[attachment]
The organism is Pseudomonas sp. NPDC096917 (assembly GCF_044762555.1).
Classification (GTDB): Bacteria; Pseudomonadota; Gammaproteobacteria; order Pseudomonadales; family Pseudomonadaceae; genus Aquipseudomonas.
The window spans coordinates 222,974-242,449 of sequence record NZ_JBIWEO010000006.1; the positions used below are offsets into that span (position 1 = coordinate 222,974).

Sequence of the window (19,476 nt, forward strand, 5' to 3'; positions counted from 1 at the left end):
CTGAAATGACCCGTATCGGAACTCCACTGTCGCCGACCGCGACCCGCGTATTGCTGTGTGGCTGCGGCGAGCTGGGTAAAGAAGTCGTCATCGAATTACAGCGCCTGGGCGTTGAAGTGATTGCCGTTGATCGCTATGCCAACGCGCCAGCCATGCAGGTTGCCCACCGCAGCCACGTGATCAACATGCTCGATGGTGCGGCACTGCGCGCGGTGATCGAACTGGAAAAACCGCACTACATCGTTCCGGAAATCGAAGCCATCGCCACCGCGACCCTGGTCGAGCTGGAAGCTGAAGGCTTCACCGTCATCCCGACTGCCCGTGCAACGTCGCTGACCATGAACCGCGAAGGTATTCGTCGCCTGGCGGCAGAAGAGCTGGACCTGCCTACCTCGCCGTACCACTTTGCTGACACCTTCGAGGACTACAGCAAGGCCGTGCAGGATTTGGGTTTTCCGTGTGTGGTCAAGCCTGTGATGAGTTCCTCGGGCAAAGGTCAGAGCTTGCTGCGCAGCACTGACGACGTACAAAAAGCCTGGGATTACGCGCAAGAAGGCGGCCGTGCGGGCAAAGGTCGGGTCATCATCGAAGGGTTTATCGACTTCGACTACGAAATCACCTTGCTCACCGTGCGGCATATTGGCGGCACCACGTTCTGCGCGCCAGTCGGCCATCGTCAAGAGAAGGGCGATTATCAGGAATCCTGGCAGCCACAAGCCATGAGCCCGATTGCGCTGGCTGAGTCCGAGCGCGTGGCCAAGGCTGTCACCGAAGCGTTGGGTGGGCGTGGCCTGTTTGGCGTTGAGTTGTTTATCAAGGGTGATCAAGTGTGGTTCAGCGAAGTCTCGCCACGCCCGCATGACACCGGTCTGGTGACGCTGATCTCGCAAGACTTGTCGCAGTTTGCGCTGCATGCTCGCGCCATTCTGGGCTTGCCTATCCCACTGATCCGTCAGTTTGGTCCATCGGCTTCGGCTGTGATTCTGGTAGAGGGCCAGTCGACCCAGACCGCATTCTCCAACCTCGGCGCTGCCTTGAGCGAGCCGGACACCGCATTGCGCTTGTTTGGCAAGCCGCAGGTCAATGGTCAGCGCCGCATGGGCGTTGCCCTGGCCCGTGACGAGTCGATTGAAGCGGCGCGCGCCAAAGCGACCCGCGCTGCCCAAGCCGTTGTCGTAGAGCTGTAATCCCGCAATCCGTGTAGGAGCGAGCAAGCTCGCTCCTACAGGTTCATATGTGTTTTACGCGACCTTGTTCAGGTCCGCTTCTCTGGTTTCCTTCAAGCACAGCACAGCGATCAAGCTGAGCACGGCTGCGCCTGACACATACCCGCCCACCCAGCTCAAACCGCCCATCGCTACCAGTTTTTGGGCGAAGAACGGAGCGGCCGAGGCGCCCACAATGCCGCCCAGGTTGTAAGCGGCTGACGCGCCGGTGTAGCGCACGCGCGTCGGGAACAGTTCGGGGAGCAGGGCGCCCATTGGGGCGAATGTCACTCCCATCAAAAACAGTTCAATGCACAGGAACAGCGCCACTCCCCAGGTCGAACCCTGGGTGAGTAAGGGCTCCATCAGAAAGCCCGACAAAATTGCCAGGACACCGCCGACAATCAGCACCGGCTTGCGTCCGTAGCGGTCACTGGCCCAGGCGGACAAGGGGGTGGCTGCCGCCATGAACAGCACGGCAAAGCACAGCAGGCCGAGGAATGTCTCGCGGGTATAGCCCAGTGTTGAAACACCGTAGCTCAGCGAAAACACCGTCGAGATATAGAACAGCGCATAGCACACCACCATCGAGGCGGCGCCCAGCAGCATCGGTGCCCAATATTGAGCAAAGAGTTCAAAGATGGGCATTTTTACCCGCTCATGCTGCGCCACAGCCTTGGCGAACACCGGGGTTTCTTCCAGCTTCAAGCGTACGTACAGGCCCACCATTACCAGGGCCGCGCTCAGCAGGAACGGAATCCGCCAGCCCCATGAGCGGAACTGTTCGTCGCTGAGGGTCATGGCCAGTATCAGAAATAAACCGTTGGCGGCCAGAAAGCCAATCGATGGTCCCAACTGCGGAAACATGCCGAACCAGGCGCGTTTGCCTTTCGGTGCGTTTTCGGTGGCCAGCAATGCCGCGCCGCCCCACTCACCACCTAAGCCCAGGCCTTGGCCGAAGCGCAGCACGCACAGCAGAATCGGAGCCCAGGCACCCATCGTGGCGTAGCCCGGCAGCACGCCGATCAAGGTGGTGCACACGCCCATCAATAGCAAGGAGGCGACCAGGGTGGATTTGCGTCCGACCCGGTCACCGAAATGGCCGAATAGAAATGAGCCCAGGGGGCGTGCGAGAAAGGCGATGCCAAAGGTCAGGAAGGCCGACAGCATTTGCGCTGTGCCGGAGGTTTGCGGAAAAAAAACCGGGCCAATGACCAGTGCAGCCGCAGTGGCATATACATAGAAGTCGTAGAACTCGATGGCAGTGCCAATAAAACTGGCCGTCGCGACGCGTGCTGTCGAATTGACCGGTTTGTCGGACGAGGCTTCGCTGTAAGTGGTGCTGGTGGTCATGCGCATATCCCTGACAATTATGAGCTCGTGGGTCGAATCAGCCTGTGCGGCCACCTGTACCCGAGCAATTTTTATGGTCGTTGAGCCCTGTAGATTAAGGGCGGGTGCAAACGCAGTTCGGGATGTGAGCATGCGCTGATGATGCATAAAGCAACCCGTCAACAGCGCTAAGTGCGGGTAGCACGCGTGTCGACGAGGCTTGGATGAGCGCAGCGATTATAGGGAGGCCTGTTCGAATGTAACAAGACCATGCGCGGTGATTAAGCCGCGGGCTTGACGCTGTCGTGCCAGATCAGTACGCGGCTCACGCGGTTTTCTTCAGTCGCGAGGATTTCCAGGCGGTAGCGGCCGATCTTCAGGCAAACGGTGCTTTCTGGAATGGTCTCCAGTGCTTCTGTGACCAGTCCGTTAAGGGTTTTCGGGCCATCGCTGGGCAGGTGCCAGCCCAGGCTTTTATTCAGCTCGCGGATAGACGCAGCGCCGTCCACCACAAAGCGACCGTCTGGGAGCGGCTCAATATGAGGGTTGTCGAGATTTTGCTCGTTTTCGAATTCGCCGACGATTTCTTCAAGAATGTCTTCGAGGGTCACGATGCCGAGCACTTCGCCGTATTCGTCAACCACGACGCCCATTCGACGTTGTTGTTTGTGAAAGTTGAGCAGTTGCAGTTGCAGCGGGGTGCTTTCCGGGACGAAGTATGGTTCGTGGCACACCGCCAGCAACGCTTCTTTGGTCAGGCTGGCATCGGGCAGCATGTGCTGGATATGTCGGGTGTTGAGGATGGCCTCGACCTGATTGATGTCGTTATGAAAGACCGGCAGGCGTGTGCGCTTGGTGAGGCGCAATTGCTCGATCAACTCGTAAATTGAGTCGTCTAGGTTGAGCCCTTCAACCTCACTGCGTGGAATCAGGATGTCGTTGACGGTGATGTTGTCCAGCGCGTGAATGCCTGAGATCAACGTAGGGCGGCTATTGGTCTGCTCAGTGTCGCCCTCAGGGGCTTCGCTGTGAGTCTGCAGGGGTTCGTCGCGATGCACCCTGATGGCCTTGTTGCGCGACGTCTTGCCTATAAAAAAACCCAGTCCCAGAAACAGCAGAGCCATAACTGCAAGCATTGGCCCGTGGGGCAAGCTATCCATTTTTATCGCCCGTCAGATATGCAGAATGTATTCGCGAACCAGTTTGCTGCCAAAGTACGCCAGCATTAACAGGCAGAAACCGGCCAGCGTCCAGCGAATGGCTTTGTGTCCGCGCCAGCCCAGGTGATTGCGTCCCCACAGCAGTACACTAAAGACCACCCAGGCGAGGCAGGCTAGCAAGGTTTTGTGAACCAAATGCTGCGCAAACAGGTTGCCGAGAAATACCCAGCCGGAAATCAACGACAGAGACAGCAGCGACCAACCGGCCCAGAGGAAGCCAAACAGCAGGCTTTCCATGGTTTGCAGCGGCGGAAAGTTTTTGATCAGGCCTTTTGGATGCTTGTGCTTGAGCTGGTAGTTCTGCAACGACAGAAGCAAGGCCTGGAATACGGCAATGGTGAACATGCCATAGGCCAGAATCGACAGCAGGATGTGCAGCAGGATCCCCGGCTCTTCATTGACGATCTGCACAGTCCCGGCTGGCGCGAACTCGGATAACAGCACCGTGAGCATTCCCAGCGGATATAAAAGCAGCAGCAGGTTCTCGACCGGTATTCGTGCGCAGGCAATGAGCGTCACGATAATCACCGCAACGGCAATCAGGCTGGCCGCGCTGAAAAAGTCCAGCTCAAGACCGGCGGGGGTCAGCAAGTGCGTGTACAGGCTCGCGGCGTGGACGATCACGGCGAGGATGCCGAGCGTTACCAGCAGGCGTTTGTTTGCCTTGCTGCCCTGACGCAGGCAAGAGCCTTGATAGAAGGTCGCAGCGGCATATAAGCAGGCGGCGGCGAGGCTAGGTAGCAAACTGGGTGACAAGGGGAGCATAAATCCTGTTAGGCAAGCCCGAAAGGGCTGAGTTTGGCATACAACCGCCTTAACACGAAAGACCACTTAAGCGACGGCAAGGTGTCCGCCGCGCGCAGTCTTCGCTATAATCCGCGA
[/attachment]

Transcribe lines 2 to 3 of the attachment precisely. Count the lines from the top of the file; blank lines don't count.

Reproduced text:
Classification (GTDB): Bacteria; Pseudomonadota; Gammaproteobacteria; order Pseudomonadales; family Pseudomonadaceae; genus Aquipseudomonas.
The window spans coordinates 222,974-242,449 of sequence record NZ_JBIWEO010000006.1; the positions used below are offsets into that span (position 1 = coordinate 222,974).